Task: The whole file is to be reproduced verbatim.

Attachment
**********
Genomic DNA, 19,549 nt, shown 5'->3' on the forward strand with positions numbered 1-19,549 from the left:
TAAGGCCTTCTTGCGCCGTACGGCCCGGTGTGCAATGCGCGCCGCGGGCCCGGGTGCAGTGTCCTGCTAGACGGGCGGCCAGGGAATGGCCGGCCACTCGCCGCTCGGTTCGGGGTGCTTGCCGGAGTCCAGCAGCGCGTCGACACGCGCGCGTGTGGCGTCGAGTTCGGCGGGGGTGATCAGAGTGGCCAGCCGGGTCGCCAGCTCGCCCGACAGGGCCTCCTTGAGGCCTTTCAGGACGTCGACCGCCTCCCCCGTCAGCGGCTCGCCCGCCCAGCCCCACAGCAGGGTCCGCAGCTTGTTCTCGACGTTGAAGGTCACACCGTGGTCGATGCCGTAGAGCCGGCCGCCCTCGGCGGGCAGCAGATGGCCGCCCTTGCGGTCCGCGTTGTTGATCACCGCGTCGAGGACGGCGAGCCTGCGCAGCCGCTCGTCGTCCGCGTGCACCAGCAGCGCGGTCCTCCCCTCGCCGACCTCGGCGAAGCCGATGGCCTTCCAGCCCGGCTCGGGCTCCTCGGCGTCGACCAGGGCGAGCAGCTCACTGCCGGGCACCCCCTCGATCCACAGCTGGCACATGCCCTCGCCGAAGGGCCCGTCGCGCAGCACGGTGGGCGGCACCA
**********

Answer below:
Genomic DNA, 19,549 nt, shown 5'->3' on the forward strand with positions numbered 1-19,549 from the left:
TAAGGCCTTCTTGCGCCGTACGGCCCGGTGTGCAATGCGCGCCGCGGGCCCGGGTGCAGTGTCCTGCTAGACGGGCGGCCAGGGAATGGCCGGCCACTCGCCGCTCGGTTCGGGGTGCTTGCCGGAGTCCAGCAGCGCGTCGACACGCGCGCGTGTGGCGTCGAGTTCGGCGGGGGTGATCAGAGTGGCCAGCCGGGTCGCCAGCTCGCCCGACAGGGCCTCCTTGAGGCCTTTCAGGACGTCGACCGCCTCCCCCGTCAGCGGCTCGCCCGCCCAGCCCCACAGCAGGGTCCGCAGCTTGTTCTCGACGTTGAAGGTCACACCGTGGTCGATGCCGTAGAGCCGGCCGCCCTCGGCGGGCAGCAGATGGCCGCCCTTGCGGTCCGCGTTGTTGATCACCGCGTCGAGGACGGCGAGCCTGCGCAGCCGCTCGTCGTCCGCGTGCACCAGCAGCGCGGTCCTCCCCTCGCCGACCTCGGCGAAGCCGATGGCCTTCCAGCCCGGCTCGGGCTCCTCGGCGTCGACCAGGGCGAGCAGCTCACTGCCGGGCACCCCCTCGATCCACAGCTGGCACATGCCCTCGCCGAAGGGCCCGTCGCGCAGCACGGTGGGCGGCACCA